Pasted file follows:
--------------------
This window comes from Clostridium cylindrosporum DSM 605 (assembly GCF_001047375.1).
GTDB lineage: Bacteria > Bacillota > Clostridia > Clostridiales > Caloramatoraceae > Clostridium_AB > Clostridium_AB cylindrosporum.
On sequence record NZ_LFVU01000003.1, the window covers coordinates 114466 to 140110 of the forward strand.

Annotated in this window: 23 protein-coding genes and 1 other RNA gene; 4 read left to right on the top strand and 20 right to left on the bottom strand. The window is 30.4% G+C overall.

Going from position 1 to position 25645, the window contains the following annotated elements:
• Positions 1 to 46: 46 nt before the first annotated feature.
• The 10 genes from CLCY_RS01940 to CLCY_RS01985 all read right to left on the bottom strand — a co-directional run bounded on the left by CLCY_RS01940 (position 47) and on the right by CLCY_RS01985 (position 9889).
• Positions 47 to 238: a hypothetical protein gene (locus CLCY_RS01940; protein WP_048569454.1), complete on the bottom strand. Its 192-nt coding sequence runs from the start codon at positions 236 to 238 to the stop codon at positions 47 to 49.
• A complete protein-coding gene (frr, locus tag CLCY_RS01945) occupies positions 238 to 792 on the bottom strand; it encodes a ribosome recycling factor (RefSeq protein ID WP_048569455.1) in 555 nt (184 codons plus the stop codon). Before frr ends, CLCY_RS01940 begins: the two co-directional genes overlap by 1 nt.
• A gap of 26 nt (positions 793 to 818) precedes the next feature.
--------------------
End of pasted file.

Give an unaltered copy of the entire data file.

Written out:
This window comes from Clostridium cylindrosporum DSM 605 (assembly GCF_001047375.1).
GTDB lineage: Bacteria > Bacillota > Clostridia > Clostridiales > Caloramatoraceae > Clostridium_AB > Clostridium_AB cylindrosporum.
On sequence record NZ_LFVU01000003.1, the window covers coordinates 114466 to 140110 of the forward strand.

Annotated in this window: 23 protein-coding genes and 1 other RNA gene; 4 read left to right on the top strand and 20 right to left on the bottom strand. The window is 30.4% G+C overall.

Going from position 1 to position 25645, the window contains the following annotated elements:
• Positions 1 to 46: 46 nt before the first annotated feature.
• The 10 genes from CLCY_RS01940 to CLCY_RS01985 all read right to left on the bottom strand — a co-directional run bounded on the left by CLCY_RS01940 (position 47) and on the right by CLCY_RS01985 (position 9889).
• Positions 47 to 238: a hypothetical protein gene (locus CLCY_RS01940; protein WP_048569454.1), complete on the bottom strand. Its 192-nt coding sequence runs from the start codon at positions 236 to 238 to the stop codon at positions 47 to 49.
• A complete protein-coding gene (frr, locus tag CLCY_RS01945) occupies positions 238 to 792 on the bottom strand; it encodes a ribosome recycling factor (RefSeq protein ID WP_048569455.1) in 555 nt (184 codons plus the stop codon). Before frr ends, CLCY_RS01940 begins: the two co-directional genes overlap by 1 nt.
• A gap of 26 nt (positions 793 to 818) precedes the next feature.